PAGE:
Taking on the punishing Brisbane Coot-tha Burn
23 December 2015
Cycling try-hard Graeme Wilson is in training for the inaugural Brisbane Coot-tha Burn on 13 February. He found out the hard way that the 2000m climb can be unforgiving on the unsuspecting.
My eggs went down poached this morning, but there’s every chance they’re about to come up scrambled.
I’m 200m from the top of the Coot-tha Burn course and the previous 1800m have put me in serious danger of losing my breakfast.
It’s my first training ride for the inaugural Burn in February and through the cloudy haze in my head, I make a mental note to skip my morning meal on race day.
Back-pedalling (so to speak) for a moment, I need to explain how I’ve arrived at this stomach-churning moment.
When word broke of the new challenge on the cycling calendar, I was on to my second beer of the evening and had no hesitation in declaring: “I’m up for that.”
I regularly ride a 40km river loop which is admittedly pretty flat, but there’s still a few climbs to negotiate so hills aren’t totally foreign to me. And I’ve ridden up and over Mount Coot-tha a few times in the past, although never with any thought of competing against the clock.
So it was with some confidence I committed to tackling this unique event that promises to capture the imagination of the Brisbane public, who will be encouraged to line the course Tour de France-style to cheer on the competitors.
I start my first serious attempt at the Burn course feeling strong. It’s considerably cooler than the previous day’s scorcher and the body’s feeling good and seemingly up for the challenge.
There’s no real easing into the climb. It starts immediately and after 200m I’m thinking that maybe this is going to be tougher than I thought. Another 200m on and I KNOW this is going to be tougher than I thought.
I’m buoyed a little as I gain on a fellow cyclist who has squeezed himself into gear designed for someone a couple of sizes smaller. Not for the first time I’m amazed at the ability of lycra to stretch far beyond what seems possible.
I’m starting to lose my sense of humour, but as I grind my way past him I smile briefly, thinking that a Wide Load message would be more appropriate than the leading bicycle brand emblazoned across his backside.
It’s not super steep, but this hill is super relentless. Every bend I round in the winding upward journey promises the hope of some sort of respite but fails to deliver … the climb just continues.
Any thoughts of taking in the spectacular views on the way up are now forgotten. I’m fully focussed on the road ahead, and survival has become the name of the game.
I pass the halfway mark and wish I’d committed more to losing those extra five kgs I’m carrying around my midriff. My power-to-weight ratio is not what it should be and I’m literally pushing it uphill. I have new empathy and respect for the portly pedaller now keeping pace behind me.
I paid a lot of money for this ultra-light bike and I don’t feel it’s proving good value for money. Maybe I should have upgraded to one with a little motor.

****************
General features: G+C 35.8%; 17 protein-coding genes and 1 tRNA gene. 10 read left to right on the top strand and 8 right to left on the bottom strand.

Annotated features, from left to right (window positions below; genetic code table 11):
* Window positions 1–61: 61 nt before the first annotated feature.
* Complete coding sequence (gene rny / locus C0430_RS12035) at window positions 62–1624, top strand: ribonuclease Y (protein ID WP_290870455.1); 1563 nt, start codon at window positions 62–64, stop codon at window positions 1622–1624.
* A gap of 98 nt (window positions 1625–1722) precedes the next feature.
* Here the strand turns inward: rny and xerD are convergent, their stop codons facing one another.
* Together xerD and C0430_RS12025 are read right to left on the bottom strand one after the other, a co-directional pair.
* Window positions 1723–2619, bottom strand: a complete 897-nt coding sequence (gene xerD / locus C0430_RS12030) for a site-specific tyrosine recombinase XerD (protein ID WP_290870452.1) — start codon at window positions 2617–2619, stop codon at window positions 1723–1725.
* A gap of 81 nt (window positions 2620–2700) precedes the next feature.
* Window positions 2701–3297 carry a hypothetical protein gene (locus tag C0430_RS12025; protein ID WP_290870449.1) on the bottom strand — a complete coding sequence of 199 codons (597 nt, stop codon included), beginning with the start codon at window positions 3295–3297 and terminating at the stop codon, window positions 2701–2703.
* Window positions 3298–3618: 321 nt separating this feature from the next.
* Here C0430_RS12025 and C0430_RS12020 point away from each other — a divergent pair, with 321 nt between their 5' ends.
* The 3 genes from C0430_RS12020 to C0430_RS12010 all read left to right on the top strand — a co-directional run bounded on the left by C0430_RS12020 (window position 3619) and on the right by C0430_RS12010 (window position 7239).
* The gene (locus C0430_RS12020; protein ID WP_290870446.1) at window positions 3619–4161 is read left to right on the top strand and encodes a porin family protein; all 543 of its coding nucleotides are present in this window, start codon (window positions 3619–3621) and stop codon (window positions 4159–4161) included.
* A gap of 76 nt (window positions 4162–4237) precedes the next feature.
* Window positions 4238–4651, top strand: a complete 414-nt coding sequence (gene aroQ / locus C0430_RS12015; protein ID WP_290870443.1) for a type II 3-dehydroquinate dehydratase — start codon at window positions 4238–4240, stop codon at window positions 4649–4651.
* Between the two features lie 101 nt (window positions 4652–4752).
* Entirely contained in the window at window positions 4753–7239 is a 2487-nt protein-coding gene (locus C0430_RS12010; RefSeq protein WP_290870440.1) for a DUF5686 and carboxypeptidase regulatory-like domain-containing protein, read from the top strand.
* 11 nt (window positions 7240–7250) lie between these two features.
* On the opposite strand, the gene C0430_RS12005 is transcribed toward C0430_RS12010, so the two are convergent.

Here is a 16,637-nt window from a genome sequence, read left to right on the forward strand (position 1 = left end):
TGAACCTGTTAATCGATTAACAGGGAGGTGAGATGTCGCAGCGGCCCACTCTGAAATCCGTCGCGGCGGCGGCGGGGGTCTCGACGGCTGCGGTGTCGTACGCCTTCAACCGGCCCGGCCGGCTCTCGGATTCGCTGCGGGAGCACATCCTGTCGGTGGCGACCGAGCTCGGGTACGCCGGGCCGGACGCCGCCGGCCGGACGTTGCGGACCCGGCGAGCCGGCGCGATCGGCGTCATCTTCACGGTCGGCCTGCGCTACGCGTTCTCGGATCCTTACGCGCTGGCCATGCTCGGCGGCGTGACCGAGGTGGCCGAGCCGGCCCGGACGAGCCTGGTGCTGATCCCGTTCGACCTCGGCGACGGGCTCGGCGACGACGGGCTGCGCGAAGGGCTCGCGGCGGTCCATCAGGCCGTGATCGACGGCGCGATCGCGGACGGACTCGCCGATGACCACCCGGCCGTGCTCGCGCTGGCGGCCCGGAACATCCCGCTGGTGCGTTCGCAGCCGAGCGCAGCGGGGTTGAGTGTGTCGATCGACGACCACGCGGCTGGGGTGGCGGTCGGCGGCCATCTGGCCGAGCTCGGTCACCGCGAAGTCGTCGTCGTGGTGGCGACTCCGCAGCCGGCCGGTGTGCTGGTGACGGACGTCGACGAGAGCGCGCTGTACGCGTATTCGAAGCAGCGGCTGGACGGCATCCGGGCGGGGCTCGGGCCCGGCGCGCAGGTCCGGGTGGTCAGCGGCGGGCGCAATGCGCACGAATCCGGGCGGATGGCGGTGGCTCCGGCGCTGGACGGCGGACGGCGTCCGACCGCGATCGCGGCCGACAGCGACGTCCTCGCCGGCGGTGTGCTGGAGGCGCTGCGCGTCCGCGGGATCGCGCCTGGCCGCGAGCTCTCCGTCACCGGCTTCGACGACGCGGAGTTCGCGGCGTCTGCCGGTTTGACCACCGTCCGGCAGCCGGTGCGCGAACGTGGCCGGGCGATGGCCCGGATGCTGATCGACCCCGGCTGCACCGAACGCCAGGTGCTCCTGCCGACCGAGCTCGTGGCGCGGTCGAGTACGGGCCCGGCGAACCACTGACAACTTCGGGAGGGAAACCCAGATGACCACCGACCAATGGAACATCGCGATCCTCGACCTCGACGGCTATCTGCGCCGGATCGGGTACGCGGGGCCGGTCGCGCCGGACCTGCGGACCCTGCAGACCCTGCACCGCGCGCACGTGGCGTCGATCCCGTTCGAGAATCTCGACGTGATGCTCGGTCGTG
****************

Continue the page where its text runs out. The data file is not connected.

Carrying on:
I silently curse the riders flying past me on their downhill run, their stupid, knowing grins suggesting they sense my worsening predicament.
My heart is pounding and my lungs are burning. I back off slightly but I’ve started too fast and I’m in serious oxygen debt, with little left in the bank to cover that debt.
As the pain sets in, a fellow cyclist pushes on towards the finish line.
It’s only pride that keeps me going now, and as I pass the “Shut Up Legs” slogan spray-painted on the road, I now understand what legendary German cyclist Jens Voigt was talking about when he coined the phrase.
I feel like I’m cycling through quick sand and my legs are turning to jelly. They’re screaming at me to stop.
Do I stand up or do I sit down? I’m not thinking clearly enough to make educated decisions so I try both, but neither seems to ease the pain.
If I stop pedalling entirely, I’ll simply fall to the road, and that option may in fact prove far less painful.
I hit that “200m to go” mark and my stomach moves from its natural location and positions itself somewhere uncomfortably close to my mouth.
I back off again and decide that today there’s glory in just making it to the end alive and able to fight another day.
But who could have believed 200m could seem so far?
Tortured legs and lungs eventually get me there and I barely have the energy to dismount and assume the star position staring up at the sky above.
Life’s all about living and learning, and the lesson I learned from that first serious climb was a painful but important one that I’ve taken into subsequent climbs and have passed on to other novices thinking of taking on the Burn.
Slow and steady is the name of the game. No matter your fitness levels, this climb will find you wanting if you don’t give it the respect it warrants.
Learn from my mistake and ride within your limits, gradually building your fitness over progressive climbs.
I’m now completing the climb at least once a week and it’s gradually getting (I was going to say “easier” but that would be an exaggeration) less painful.
The unrelenting climb winds its way up Mount Coot-tha.
What I love about the Burn is the fact there’s nowhere to hide.
You can have a $10,000 bike and a fancy white jersey with red polka dots as worn by the Tour de France King of the Mountains, but neither will help you master the Burn.
This is not a glide around a river loop in the slipstream of riders ahead of you. Shaving your legs may mean they look good in shorts, but it won’t assist you here.
This is a true test of the “no guts, no glory” maxim.
In the man (or woman) against mountain challenge, your body will be asked some serious questions. If you’re not willing to enter the hurt locker, then you won’t come up with the right answers.